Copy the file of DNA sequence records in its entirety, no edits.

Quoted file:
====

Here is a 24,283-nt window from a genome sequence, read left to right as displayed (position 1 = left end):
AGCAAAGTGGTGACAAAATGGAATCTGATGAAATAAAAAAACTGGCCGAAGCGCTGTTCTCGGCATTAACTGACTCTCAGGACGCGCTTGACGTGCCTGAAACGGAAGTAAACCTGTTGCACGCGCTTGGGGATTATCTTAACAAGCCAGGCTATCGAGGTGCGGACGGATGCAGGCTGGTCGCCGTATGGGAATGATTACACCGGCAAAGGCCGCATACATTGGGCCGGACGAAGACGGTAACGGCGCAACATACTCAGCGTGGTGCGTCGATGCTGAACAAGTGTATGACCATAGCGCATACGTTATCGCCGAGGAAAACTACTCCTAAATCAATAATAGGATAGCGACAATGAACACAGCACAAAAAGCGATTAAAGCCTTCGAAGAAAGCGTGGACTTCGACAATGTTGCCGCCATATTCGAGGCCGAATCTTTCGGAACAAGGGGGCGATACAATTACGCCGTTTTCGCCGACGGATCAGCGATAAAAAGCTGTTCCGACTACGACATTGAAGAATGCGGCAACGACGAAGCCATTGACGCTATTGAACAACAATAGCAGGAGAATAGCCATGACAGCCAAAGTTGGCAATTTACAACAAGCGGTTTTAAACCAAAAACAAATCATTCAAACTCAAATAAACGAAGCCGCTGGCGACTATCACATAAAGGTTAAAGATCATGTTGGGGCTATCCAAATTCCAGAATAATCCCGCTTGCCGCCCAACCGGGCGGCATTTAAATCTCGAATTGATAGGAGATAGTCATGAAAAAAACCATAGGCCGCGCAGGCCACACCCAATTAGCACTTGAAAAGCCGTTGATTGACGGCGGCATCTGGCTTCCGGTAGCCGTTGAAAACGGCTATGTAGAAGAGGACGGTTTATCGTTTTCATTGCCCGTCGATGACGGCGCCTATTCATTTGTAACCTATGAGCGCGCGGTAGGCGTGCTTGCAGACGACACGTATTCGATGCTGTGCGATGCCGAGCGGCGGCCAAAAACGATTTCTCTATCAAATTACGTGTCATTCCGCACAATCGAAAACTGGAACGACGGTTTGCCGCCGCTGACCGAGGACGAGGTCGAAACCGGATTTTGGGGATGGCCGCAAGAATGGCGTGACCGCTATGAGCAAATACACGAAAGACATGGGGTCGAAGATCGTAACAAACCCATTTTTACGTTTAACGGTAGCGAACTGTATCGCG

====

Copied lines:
Here is a 24,283-nt window from a genome sequence, read left to right as displayed (position 1 = left end):
AGCAAAGTGGTGACAAAATGGAATCTGATGAAATAAAAAAACTGGCCGAAGCGCTGTTCTCGGCATTAACTGACTCTCAGGACGCGCTTGACGTGCCTGAAACGGAAGTAAACCTGTTGCACGCGCTTGGGGATTATCTTAACAAGCCAGGCTATCGAGGTGCGGACGGATGCAGGCTGGTCGCCGTATGGGAATGATTACACCGGCAAAGGCCGCATACATTGGGCCGGACGAAGACGGTAACGGCGCAACATACTCAGCGTGGTGCGTCGATGCTGAACAAGTGTATGACCATAGCGCATACGTTATCGCCGAGGAAAACTACTCCTAAATCAATAATAGGATAGCGACAATGAACACAGCACAAAAAGCGATTAAAGCCTTCGAAGAAAGCGTGGACTTCGACAATGTTGCCGCCATATTCGAGGCCGAATCTTTCGGAACAAGGGGGCGATACAATTACGCCGTTTTCGCCGACGGATCAGCGATAAAAAGCTGTTCCGACTACGACATTGAAGAATGCGGCAACGACGAAGCCATTGACGCTATTGAACAACAATAGCAGGAGAATAGCCATGACAGCCAAAGTTGGCAATTTACAACAAGCGGTTTTAAACCAAAAACAAATCATTCAAACTCAAATAAACGAAGCCGCTGGCGACTATCACATAAAGGTTAAAGATCATGTTGGGGCTATCCAAATTCCAGAATAATCCCGCTTGCCGCCCAACCGGGCGGCATTTAAATCTCGAATTGATAGGAGATAGTCATGAAAAAAACCATAGGCCGCGCAGGCCACACCCAATTAGCACTTGAAAAGCCGTTGATTGACGGCGGCATCTGGCTTCCGGTAGCCGTTGAAAACGGCTATGTAGAAGAGGACGGTTTATCGTTTTCATTGCCCGTCGATGACGGCGCCTATTCATTTGTAACCTATGAGCGCGCGGTAGGCGTGCTTGCAGACGACACGTATTCGATGCTGTGCGATGCCGAGCGGCGGCCAAAAACGATTTCTCTATCAAATTACGTGTCATTCCGCACAATCGAAAACTGGAACGACGGTTTGCCGCCGCTGACCGAGGACGAGGTCGAAACCGGATTTTGGGGATGGCCGCAAGAATGGCGTGACCGCTATGAGCAAATACACGAAAGACATGGGGTCGAAGATCGTAACAAACCCATTTTTACGTTTAACGGTAGCGAACTGTATCGCG